Our Relationship to Change

Health Tips
Oct 13, 2011
Health Tips

As a coach, I find it really important from early on in working with my clients to get a good grip on what they feel their relationship to change is. Not many people stop to really consider this question in their process of going about life – they simply feel change happens and they should accept it or resist it. Most people look at me with a quizzical look or confusion when I broach it with them.

So what exactly does it mean to you? Are you the type of person who hides from, bolts away and shivers under cover from change – like it’s something to be feared or frightened of? Do you like things the way they are and feel content in your little bubble of life? Or are you at the other end of the polarity, are you a mover and shaker, do you like to mix things up constantly, find it hard to commit to one thing over time, like to see difference and change on a regular basis? Do you like to change so much that you take a different route to work every day? Both of these ways of operating are neither wrong nor right, but what is important is recognising how we feel about change and how we handle it.

If we can understand what stimulates change within us, we can better understand the triggers for our personal growth. Change has an outcome – it is about developing and learning new things about our selves. This is the ultimate aim of coaching. Being able to learn new things, take responsibility for these new discoveries an actually put them into action to get the desired result.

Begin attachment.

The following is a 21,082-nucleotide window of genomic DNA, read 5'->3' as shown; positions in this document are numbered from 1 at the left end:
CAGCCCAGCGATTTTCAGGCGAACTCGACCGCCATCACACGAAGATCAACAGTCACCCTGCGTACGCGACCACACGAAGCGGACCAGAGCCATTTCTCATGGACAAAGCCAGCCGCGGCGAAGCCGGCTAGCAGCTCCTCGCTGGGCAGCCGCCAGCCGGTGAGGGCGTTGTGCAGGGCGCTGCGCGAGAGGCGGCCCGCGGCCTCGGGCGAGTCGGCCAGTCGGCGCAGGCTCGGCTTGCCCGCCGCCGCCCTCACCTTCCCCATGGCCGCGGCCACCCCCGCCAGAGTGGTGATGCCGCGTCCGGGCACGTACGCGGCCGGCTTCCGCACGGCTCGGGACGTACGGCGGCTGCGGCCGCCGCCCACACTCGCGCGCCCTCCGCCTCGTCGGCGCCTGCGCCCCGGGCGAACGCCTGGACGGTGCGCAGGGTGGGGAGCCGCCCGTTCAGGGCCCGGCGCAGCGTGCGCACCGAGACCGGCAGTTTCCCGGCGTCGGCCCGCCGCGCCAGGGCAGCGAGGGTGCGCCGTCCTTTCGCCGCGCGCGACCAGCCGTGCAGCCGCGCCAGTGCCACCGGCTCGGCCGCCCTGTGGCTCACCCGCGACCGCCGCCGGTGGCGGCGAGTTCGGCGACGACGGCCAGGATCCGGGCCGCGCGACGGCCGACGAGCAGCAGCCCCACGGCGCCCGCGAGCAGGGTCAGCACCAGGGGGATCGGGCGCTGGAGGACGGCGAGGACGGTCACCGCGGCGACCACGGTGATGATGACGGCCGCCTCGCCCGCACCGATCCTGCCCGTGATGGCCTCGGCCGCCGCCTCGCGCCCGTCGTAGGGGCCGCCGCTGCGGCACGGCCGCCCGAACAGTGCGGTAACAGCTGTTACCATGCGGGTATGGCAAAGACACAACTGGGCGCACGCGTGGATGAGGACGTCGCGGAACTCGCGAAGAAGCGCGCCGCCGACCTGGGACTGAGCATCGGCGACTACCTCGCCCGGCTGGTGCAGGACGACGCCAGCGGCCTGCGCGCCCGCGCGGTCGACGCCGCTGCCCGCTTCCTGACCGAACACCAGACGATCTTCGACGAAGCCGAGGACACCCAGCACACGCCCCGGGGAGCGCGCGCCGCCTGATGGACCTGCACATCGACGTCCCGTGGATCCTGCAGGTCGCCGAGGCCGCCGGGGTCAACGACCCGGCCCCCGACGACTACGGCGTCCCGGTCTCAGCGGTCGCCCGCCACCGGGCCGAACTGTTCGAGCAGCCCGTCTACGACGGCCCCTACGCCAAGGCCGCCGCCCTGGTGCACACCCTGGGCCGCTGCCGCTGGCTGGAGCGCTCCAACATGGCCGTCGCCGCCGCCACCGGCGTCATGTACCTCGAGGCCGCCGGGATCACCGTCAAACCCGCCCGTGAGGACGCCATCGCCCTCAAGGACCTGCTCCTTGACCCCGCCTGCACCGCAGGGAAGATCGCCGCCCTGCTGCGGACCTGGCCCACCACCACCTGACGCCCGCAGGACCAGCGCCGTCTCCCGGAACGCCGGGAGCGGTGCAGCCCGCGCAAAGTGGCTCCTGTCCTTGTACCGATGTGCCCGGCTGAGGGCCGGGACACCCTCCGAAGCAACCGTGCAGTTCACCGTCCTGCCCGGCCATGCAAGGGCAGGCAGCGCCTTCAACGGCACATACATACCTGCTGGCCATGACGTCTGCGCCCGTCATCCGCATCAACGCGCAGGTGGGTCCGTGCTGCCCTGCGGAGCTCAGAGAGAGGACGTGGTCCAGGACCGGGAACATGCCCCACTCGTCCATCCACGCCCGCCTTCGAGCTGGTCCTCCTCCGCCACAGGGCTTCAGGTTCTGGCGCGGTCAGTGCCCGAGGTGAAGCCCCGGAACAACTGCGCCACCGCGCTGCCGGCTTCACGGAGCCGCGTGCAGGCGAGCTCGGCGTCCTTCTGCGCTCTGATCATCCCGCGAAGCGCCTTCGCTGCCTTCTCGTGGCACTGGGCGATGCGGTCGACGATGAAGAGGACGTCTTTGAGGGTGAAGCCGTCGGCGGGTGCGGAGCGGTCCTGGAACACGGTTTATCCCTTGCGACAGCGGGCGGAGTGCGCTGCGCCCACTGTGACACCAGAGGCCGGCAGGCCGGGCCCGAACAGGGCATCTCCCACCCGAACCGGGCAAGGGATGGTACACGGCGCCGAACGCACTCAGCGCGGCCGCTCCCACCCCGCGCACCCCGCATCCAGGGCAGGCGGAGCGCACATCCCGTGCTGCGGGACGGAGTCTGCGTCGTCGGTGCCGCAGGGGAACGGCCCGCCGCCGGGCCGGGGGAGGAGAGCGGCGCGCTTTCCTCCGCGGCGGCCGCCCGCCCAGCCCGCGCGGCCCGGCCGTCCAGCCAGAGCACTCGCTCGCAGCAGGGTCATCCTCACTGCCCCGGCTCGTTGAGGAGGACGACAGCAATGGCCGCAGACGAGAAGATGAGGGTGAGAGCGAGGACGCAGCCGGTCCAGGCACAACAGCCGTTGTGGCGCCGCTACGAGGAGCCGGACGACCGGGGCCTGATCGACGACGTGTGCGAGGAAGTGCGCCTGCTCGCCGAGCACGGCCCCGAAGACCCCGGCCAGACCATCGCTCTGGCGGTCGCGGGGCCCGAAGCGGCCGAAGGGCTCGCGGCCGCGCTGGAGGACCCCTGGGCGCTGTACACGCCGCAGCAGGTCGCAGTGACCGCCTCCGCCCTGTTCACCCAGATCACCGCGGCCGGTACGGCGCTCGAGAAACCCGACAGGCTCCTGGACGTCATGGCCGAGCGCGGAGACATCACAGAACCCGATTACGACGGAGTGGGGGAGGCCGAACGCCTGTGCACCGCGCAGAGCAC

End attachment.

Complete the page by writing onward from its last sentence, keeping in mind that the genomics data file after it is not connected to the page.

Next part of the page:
Stress is caused or happens when we can’t adapt to change, whether it’s forced upon us or we encourage it. But not all change needs to be stressful, misunderstood, filled with drama or leave us feeling depleted. Change can be motivational, fun and self-directed on the right course. Simply taking 10 minutes to consciously reflect on where you are towards a goal you have, and what you’ve learned about yourself in the process – how you managed that change, can bring enormous benefit.

And change occurs on a mental, emotional, behavioural and spiritual level. For example, recognising you behaved differently in a recent conversation with your partner, perhaps you listened, held your tongue and breathed when normally you’d have had to have the last word. Perhaps you smiled at yourself in the mirror this morning when you pulled on your clothes, rather than beating yourself up over having nothing to wear. All these simple adjustments are changes, and as we become more aware of ourselves acting differently we’ll begin to appreciate ourselves more and understand how we can be more empowered to do the things we intend.

Experiment a little…

Have a think about it for yourself, how do you cope with changes in your life? What is a way you can either encourage a better way of handling change or make a change with more ease and grace, rather than stress and discomfort?

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Wellness inspiration of the week

People look for retreats for themselves, in the country, by the coast, or in the hills… There is nowhere that a person can find a more peaceful and trouble-free retreat than in his own mind… So constantly give yourself this retreat, and renew yourself. — MARCUS AURELIUS